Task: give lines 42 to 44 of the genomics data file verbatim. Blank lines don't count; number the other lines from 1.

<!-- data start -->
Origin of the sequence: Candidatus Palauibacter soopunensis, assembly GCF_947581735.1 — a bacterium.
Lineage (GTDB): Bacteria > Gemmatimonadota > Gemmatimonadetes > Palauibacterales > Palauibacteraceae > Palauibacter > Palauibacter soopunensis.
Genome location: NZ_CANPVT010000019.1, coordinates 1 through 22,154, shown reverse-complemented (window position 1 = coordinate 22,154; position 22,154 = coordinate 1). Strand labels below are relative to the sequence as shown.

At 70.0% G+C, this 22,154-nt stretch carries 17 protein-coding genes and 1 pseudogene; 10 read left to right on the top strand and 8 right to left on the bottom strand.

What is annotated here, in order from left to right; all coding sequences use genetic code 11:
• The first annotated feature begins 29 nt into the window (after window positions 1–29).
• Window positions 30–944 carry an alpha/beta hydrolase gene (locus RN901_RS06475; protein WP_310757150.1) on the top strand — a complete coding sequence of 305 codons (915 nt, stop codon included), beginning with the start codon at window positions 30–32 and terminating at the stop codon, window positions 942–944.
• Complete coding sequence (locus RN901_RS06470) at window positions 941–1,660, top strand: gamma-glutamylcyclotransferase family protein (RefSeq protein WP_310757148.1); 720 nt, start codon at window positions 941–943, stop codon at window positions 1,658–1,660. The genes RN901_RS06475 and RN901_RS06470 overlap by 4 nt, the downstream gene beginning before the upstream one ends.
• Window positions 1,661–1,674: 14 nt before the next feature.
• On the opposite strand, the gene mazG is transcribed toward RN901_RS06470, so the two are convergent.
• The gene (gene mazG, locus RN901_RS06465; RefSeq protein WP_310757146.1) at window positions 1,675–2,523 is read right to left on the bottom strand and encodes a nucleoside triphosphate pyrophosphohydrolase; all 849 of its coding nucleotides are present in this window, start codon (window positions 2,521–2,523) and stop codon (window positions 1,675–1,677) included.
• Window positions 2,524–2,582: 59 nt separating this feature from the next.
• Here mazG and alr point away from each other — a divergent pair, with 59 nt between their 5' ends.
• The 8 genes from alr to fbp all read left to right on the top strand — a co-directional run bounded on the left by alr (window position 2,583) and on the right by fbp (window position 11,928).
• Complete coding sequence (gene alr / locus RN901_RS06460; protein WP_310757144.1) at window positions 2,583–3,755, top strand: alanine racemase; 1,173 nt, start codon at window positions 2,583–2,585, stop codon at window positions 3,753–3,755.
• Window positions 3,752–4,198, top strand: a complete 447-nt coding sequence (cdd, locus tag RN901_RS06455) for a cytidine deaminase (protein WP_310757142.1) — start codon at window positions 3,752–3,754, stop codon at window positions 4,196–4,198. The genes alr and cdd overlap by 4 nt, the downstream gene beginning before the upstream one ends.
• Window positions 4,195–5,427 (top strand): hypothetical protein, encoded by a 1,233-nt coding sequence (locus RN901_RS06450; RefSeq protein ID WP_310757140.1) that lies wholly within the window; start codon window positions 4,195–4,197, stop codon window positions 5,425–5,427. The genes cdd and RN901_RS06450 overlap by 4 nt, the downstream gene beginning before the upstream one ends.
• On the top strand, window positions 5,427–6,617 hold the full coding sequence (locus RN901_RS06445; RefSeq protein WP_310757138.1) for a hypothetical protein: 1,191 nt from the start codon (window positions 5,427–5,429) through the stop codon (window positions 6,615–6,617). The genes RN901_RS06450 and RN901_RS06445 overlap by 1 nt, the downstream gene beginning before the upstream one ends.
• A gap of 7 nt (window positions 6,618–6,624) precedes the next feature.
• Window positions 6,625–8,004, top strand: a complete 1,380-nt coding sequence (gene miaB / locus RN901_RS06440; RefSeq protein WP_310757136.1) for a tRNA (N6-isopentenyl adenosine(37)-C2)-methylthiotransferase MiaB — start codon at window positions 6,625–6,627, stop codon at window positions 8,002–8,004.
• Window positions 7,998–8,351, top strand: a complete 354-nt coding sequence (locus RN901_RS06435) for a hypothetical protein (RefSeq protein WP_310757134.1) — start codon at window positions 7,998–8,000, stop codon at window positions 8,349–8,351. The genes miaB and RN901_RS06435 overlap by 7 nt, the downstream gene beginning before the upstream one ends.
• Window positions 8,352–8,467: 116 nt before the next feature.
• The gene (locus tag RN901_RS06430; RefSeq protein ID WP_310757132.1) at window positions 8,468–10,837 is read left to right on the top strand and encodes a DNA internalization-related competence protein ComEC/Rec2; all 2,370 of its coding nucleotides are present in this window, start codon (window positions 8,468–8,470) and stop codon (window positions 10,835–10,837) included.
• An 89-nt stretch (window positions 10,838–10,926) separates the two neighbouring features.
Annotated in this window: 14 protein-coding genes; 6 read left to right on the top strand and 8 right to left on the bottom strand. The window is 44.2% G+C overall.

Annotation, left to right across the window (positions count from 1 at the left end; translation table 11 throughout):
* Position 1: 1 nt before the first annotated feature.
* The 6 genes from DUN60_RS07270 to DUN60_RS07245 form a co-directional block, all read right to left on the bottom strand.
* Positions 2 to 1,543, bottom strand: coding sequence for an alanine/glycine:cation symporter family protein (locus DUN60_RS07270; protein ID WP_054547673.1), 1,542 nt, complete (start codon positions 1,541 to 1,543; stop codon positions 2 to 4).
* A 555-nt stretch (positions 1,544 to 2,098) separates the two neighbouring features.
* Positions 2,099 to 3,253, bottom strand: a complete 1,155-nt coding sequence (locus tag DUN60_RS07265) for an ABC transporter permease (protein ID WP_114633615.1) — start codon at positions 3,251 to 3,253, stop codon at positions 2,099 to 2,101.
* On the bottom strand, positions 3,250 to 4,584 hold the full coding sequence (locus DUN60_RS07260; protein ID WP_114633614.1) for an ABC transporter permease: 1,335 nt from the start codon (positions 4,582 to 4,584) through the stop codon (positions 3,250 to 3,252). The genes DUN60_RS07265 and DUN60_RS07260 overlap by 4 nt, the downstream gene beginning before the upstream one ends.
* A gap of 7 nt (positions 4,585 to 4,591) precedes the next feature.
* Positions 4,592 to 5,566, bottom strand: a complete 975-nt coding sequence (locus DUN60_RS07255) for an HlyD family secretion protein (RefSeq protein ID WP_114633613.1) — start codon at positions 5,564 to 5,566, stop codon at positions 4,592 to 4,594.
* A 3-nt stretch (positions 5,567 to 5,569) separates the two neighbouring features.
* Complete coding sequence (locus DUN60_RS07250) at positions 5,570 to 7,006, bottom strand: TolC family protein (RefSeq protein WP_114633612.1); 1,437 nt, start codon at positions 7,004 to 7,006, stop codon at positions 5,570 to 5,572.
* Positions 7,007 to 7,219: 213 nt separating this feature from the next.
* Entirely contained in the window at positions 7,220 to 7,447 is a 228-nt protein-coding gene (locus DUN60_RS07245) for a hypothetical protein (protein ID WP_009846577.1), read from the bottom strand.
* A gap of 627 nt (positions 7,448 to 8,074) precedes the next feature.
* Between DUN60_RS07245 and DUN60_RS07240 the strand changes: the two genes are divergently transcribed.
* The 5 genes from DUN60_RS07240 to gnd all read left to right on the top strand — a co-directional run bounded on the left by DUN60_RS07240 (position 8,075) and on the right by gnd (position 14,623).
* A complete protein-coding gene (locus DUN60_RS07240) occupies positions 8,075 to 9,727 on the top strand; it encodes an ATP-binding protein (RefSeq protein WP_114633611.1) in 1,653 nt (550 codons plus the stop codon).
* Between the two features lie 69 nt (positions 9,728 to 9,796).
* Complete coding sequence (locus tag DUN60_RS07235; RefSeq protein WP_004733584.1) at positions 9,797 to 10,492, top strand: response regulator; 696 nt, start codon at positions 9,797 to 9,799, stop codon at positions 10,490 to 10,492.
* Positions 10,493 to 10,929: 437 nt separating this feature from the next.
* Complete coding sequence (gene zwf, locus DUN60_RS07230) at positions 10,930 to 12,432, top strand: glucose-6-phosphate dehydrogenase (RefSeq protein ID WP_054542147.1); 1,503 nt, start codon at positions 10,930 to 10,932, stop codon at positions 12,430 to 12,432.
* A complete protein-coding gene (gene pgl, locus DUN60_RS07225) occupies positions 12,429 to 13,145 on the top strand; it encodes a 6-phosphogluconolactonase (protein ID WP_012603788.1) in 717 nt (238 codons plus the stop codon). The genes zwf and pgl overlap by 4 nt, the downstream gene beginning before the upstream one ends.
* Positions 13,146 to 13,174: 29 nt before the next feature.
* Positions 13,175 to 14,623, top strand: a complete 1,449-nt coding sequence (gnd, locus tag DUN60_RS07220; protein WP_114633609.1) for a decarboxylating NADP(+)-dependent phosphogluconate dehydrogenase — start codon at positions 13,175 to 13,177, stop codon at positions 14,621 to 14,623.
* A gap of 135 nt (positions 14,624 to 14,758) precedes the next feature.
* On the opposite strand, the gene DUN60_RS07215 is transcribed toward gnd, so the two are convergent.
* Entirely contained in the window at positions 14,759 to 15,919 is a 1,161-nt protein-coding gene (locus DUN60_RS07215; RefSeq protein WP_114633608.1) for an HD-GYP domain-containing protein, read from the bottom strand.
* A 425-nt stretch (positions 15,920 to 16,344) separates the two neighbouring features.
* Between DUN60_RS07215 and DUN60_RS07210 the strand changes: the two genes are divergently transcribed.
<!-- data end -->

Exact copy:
* A complete protein-coding gene (locus DUN60_RS07240) occupies positions 8,075 to 9,727 on the top strand; it encodes an ATP-binding protein (RefSeq protein WP_114633611.1) in 1,653 nt (550 codons plus the stop codon).
* Between the two features lie 69 nt (positions 9,728 to 9,796).
* Complete coding sequence (locus tag DUN60_RS07235; RefSeq protein WP_004733584.1) at positions 9,797 to 10,492, top strand: response regulator; 696 nt, start codon at positions 9,797 to 9,799, stop codon at positions 10,490 to 10,492.